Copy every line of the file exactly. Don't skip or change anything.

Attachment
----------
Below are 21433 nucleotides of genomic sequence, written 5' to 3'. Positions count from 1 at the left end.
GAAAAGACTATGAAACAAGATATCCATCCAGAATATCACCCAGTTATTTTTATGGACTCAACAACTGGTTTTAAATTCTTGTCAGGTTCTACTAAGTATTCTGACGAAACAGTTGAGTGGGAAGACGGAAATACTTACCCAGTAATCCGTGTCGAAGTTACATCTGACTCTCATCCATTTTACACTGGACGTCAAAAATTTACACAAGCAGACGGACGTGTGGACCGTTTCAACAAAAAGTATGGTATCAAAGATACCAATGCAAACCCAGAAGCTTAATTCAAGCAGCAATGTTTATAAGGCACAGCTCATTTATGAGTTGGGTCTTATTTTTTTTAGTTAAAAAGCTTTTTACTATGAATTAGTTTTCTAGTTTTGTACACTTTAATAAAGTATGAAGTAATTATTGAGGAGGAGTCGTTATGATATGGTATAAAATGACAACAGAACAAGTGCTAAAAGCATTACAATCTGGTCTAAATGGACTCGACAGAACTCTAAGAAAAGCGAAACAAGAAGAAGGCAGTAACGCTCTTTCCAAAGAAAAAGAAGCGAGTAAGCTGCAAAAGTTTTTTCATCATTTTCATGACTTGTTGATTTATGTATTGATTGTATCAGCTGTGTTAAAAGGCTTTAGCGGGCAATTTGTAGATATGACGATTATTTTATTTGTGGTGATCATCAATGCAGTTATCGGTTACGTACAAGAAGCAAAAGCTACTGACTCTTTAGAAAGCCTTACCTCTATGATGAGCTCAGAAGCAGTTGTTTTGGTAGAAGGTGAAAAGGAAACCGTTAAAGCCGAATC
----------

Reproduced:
Below are 21433 nucleotides of genomic sequence, written 5' to 3'. Positions count from 1 at the left end.
GAAAAGACTATGAAACAAGATATCCATCCAGAATATCACCCAGTTATTTTTATGGACTCAACAACTGGTTTTAAATTCTTGTCAGGTTCTACTAAGTATTCTGACGAAACAGTTGAGTGGGAAGACGGAAATACTTACCCAGTAATCCGTGTCGAAGTTACATCTGACTCTCATCCATTTTACACTGGACGTCAAAAATTTACACAAGCAGACGGACGTGTGGACCGTTTCAACAAAAAGTATGGTATCAAAGATACCAATGCAAACCCAGAAGCTTAATTCAAGCAGCAATGTTTATAAGGCACAGCTCATTTATGAGTTGGGTCTTATTTTTTTTAGTTAAAAAGCTTTTTACTATGAATTAGTTTTCTAGTTTTGTACACTTTAATAAAGTATGAAGTAATTATTGAGGAGGAGTCGTTATGATATGGTATAAAATGACAACAGAACAAGTGCTAAAAGCATTACAATCTGGTCTAAATGGACTCGACAGAACTCTAAGAAAAGCGAAACAAGAAGAAGGCAGTAACGCTCTTTCCAAAGAAAAAGAAGCGAGTAAGCTGCAAAAGTTTTTTCATCATTTTCATGACTTGTTGATTTATGTATTGATTGTATCAGCTGTGTTAAAAGGCTTTAGCGGGCAATTTGTAGATATGACGATTATTTTATTTGTGGTGATCATCAATGCAGTTATCGGTTACGTACAAGAAGCAAAAGCTACTGACTCTTTAGAAAGCCTTACCTCTATGATGAGCTCAGAAGCAGTTGTTTTGGTAGAAGGTGAAAAGGAAACCGTTAAAGCCGAATC